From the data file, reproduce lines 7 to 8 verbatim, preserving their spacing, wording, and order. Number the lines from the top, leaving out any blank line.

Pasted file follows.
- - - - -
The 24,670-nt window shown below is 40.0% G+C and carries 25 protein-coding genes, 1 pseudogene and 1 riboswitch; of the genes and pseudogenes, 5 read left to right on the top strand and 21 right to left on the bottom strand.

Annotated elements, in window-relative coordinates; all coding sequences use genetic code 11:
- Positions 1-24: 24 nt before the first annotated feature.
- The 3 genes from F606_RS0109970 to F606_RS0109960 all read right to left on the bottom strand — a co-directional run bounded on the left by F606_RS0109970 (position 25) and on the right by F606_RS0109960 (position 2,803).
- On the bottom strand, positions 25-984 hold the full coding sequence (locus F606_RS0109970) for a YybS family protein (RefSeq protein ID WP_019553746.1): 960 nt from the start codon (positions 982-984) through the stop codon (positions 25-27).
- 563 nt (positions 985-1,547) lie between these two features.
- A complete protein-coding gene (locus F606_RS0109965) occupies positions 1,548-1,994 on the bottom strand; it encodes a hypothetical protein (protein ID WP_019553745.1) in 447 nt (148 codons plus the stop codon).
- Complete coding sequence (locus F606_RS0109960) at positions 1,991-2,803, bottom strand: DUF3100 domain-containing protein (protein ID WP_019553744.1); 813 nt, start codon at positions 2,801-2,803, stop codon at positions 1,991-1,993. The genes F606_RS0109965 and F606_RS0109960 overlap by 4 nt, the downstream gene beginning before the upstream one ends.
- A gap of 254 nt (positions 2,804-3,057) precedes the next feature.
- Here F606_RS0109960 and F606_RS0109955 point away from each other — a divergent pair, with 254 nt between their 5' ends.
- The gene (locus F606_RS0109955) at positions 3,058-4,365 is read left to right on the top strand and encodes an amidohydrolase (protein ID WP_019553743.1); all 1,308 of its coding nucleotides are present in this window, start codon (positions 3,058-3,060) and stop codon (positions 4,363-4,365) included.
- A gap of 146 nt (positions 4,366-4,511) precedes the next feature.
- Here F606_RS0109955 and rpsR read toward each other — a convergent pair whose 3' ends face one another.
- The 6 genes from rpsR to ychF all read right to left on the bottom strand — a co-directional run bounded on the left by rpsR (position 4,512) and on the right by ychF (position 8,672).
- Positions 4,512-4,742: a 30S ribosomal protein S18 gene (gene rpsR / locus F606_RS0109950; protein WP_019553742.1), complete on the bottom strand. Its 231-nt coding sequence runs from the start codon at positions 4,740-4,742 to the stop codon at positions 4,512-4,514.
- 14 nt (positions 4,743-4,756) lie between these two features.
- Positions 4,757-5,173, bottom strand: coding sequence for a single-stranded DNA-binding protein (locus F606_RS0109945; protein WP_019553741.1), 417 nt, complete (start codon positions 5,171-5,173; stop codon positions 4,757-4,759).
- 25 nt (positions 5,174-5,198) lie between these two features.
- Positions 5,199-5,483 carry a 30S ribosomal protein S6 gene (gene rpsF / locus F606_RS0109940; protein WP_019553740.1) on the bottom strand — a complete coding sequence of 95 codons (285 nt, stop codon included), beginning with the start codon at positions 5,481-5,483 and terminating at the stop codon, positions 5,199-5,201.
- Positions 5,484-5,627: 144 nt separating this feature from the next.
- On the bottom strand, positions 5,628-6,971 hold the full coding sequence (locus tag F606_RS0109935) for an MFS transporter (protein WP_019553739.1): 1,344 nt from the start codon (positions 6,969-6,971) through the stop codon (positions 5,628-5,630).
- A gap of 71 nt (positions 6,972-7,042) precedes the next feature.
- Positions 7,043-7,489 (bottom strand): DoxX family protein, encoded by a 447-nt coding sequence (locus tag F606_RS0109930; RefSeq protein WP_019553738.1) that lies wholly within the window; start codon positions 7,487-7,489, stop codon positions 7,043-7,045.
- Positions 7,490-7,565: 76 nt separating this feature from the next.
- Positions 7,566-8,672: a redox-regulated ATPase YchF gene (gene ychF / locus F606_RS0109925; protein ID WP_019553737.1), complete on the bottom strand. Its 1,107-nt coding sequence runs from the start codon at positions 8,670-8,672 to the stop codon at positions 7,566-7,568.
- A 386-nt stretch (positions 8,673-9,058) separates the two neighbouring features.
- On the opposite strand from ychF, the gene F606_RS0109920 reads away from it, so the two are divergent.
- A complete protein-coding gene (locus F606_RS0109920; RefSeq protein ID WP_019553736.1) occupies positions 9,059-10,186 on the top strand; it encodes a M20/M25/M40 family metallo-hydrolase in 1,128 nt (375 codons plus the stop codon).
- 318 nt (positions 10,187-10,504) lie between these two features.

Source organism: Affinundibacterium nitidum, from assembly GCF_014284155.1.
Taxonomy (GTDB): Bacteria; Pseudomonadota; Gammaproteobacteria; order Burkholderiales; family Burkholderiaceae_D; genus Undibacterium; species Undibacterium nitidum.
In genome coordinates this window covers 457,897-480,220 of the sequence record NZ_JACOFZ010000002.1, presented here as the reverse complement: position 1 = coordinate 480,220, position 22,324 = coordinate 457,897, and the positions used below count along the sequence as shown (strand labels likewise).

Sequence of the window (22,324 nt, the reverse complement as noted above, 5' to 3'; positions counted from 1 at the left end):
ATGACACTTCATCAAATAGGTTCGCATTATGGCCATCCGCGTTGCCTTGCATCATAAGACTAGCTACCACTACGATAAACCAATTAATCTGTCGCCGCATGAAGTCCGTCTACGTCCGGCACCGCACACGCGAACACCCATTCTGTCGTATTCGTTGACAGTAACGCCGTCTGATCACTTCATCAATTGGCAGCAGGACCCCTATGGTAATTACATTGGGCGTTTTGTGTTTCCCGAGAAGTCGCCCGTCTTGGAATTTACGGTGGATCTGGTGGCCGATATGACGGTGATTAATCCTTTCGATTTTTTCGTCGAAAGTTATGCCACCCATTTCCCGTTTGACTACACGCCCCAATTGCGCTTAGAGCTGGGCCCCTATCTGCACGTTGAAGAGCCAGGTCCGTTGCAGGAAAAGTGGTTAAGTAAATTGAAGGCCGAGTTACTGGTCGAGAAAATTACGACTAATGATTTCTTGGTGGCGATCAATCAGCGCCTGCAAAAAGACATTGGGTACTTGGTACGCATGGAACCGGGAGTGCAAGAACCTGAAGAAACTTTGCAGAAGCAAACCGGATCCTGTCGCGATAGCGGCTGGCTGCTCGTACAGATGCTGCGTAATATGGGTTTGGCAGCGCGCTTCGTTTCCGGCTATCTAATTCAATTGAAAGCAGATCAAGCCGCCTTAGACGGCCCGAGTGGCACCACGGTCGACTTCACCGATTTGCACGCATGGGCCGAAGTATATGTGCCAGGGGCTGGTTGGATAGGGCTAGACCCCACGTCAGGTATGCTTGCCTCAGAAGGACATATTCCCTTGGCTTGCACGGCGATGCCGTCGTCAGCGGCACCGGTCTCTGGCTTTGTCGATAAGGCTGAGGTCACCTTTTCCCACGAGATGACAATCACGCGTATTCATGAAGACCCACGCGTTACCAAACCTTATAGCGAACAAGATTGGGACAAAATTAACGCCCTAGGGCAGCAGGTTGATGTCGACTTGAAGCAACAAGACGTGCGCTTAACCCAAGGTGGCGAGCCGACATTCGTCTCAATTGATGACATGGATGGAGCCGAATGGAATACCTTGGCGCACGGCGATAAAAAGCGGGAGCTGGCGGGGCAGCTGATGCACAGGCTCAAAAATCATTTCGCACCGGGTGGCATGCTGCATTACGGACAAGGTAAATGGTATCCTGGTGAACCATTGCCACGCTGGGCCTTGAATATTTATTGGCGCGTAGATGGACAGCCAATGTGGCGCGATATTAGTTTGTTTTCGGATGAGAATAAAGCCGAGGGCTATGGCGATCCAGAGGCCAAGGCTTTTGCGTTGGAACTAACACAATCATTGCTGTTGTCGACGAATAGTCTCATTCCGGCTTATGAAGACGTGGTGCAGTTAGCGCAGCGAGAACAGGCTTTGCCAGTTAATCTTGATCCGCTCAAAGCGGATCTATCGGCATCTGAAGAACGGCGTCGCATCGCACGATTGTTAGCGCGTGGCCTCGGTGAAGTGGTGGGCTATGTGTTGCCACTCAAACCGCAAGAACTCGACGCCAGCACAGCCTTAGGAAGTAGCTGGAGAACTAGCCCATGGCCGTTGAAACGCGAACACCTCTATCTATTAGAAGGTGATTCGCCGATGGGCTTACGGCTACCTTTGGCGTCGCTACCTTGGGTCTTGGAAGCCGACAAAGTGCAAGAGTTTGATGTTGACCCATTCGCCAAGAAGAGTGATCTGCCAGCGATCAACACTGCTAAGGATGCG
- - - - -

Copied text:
- A complete protein-coding gene (locus F606_RS0109965) occupies positions 1,548-1,994 on the bottom strand; it encodes a hypothetical protein (protein ID WP_019553745.1) in 447 nt (148 codons plus the stop codon).
- Complete coding sequence (locus F606_RS0109960) at positions 1,991-2,803, bottom strand: DUF3100 domain-containing protein (protein ID WP_019553744.1); 813 nt, start codon at positions 2,801-2,803, stop codon at positions 1,991-1,993. The genes F606_RS0109965 and F606_RS0109960 overlap by 4 nt, the downstream gene beginning before the upstream one ends.